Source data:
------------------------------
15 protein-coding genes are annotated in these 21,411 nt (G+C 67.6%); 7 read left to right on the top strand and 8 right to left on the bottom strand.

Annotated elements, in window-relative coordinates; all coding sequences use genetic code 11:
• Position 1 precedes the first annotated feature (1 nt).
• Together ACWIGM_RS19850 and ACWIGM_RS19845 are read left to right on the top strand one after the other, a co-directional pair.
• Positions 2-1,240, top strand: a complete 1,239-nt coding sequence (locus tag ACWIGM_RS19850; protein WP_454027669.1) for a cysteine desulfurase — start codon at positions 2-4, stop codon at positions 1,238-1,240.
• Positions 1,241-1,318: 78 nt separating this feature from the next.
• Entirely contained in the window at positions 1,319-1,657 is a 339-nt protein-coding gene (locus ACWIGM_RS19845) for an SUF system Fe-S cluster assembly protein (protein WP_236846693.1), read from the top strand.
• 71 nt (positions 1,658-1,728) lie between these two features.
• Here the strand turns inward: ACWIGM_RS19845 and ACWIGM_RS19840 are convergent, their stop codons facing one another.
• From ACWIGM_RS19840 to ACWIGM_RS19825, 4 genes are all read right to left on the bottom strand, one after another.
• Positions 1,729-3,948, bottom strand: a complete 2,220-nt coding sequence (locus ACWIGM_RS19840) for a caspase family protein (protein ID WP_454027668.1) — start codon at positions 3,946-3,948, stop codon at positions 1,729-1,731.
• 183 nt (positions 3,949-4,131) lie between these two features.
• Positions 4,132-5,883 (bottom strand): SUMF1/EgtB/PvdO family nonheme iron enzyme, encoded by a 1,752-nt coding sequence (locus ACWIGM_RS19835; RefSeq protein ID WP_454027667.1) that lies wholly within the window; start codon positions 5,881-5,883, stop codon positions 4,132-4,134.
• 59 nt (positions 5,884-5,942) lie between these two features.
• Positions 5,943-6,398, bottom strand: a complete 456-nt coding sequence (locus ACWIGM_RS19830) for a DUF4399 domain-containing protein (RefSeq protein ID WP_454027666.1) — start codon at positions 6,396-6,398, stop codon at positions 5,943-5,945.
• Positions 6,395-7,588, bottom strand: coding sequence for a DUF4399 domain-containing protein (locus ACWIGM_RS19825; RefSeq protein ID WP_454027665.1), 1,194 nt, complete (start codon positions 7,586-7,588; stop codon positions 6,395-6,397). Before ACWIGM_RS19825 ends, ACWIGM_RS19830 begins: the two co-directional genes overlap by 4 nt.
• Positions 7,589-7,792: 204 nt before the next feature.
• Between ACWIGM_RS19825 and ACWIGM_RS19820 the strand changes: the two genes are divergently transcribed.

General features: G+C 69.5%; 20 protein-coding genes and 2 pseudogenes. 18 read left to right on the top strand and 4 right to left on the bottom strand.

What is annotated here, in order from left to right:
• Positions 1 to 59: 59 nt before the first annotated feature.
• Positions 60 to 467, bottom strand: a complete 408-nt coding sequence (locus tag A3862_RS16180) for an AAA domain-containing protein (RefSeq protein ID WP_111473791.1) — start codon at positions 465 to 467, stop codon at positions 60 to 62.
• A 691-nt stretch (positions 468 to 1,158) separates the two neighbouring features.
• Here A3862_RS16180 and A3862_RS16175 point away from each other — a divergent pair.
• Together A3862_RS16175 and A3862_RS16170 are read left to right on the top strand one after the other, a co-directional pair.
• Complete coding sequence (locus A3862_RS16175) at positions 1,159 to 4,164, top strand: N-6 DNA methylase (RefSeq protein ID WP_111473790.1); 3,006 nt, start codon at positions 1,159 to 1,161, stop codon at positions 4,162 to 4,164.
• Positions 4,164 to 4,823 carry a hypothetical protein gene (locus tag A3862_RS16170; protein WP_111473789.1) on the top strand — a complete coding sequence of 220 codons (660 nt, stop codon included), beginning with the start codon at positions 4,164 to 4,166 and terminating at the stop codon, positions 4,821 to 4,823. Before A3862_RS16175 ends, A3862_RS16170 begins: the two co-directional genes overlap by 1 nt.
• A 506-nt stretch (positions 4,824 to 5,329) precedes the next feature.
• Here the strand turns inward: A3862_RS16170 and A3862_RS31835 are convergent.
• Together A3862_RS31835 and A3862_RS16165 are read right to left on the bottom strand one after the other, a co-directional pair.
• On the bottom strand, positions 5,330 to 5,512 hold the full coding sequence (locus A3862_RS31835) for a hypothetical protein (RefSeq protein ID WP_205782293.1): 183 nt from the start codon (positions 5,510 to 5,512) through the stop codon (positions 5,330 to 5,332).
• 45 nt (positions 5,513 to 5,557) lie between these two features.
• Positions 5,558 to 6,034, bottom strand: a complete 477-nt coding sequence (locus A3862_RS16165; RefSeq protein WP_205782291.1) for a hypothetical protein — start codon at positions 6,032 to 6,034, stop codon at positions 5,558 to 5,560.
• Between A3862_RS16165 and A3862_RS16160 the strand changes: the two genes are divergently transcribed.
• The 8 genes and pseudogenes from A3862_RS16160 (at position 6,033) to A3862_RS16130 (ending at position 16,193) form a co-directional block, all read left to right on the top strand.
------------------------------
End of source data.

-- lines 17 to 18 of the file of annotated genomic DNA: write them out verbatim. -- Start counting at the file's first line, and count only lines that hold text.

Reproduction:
• Positions 7,589-7,792: 204 nt before the next feature.
• Between ACWIGM_RS19825 and ACWIGM_RS19820 the strand changes: the two genes are divergently transcribed.